“It’s pretty common in this industry. If the staff likes you, when you go to a different job you usually take a good portion of the staff with you,” says Kuenzi. “Whether it’s right or wrong, it’s a matter of creating a comfortable working environment.”

From a staff point of view, the head chef has the power to set the tone of a restaurant’s work environment. A calm, clear-headed chef makes for a more pleasant work experience than, say, a Gordon Ramsay in the kitchen.

Maass points out that given the amount of hours a chef spends with his staff (anywhere from 50 to 70 hours per week), when the right team forms, it’s nearly impossible to let go.

“When you work well with someone it’s kind of like a dance. You learn to dance with someone and when you go to another kitchen it’s nice to have a dance partner you can rely on,” Maass says.

Heintzkill sees the same chef teams working together time and time again at different establishments. Being no exception, Heintzkill points to the latest example of this phenomenon which he experienced personally with the August opening of The Kensington Grille.

“One of my friends, Scott Sams from Carmella’s, called me up and said ‘Hey you got a position? I really want to work with you again.’ It was easy for me to say yes, because I had worked with him for three years at Riverview Country Club so I knew him and his skill sets,” Heintzkill says. “I took him in a heartbeat.”

From the outside looking in, it seems that the constant movement between restaurants among chefs might result in some hard feelings on part of the restaurants being left in the dust, but apparently all is fair in love, war and restaurant hopping.

Kuenzi sees the occasional change of scenery as career growth for which no apologies should be made. Leaving one restaurant for a position with more responsibility is simply professional advancement to be applauded.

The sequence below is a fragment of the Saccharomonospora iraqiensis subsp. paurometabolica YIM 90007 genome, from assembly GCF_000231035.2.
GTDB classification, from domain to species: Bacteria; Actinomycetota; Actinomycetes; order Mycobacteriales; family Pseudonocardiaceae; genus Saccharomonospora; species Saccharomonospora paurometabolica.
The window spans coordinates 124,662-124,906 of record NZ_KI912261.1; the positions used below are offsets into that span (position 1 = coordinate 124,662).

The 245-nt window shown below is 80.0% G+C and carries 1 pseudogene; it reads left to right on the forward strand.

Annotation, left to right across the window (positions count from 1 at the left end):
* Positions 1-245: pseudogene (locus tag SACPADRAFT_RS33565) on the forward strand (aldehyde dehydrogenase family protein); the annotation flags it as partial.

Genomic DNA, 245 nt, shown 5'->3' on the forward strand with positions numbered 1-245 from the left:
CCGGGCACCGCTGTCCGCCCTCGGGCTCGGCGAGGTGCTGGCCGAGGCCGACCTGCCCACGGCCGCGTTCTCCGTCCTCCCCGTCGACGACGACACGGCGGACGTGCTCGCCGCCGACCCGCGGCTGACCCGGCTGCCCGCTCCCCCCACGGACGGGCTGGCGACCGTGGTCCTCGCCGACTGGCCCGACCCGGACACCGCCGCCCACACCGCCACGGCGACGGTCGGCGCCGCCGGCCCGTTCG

“Some [chefs] are more ambitious. When I was younger I wanted to accomplish things by a certain age and I would move jobs when I needed to in order to accomplish those goals,” Kuenzi says.

And it’s not just restaurant employees who follow their favorite chefs, customers do too — Kuenzi’s strong food groupie following gave him the confidence to open Zuppas in 1999; Heinzkill’s reputation for good eats has kept his restaurants full and customers satisfied throughout his career.

“People ate my food at other places I have worked and know that I make quality food,” Heinzkill says. “I earned it.”

Recipe for Success

These rock star chefs prove that networking your way up from the dish pit to executive status is possible and while the culinary field isn’t for the faint of heart, it has immense rewards (more than just some seriously tasty end-of-night leftovers).

They may say they are regular people just trying to earn a buck, but it’s hard to overlook that these chefs are three of the lucky ones who have turned their passion into careers: their eyes light up when discussing which local produce suppliers offer the best microgreens and the most impressive hydroponic tomatoes (chef tip: when it comes to gardeners, trust those with dreads); their dinner plans put yours to shame (Morel mushroom risotto and perfectly seared cuts of beef, no joke); they work upwards of 60 hours a week not because they have to, but because they feel personally responsible for every dish that leaves the kitchen.

But tenacity and networking aside, a good chef really only has to be two things, according to Heintzkill.

“Organized and insane,” he says with a smile.

—By Amelia Compton Wolff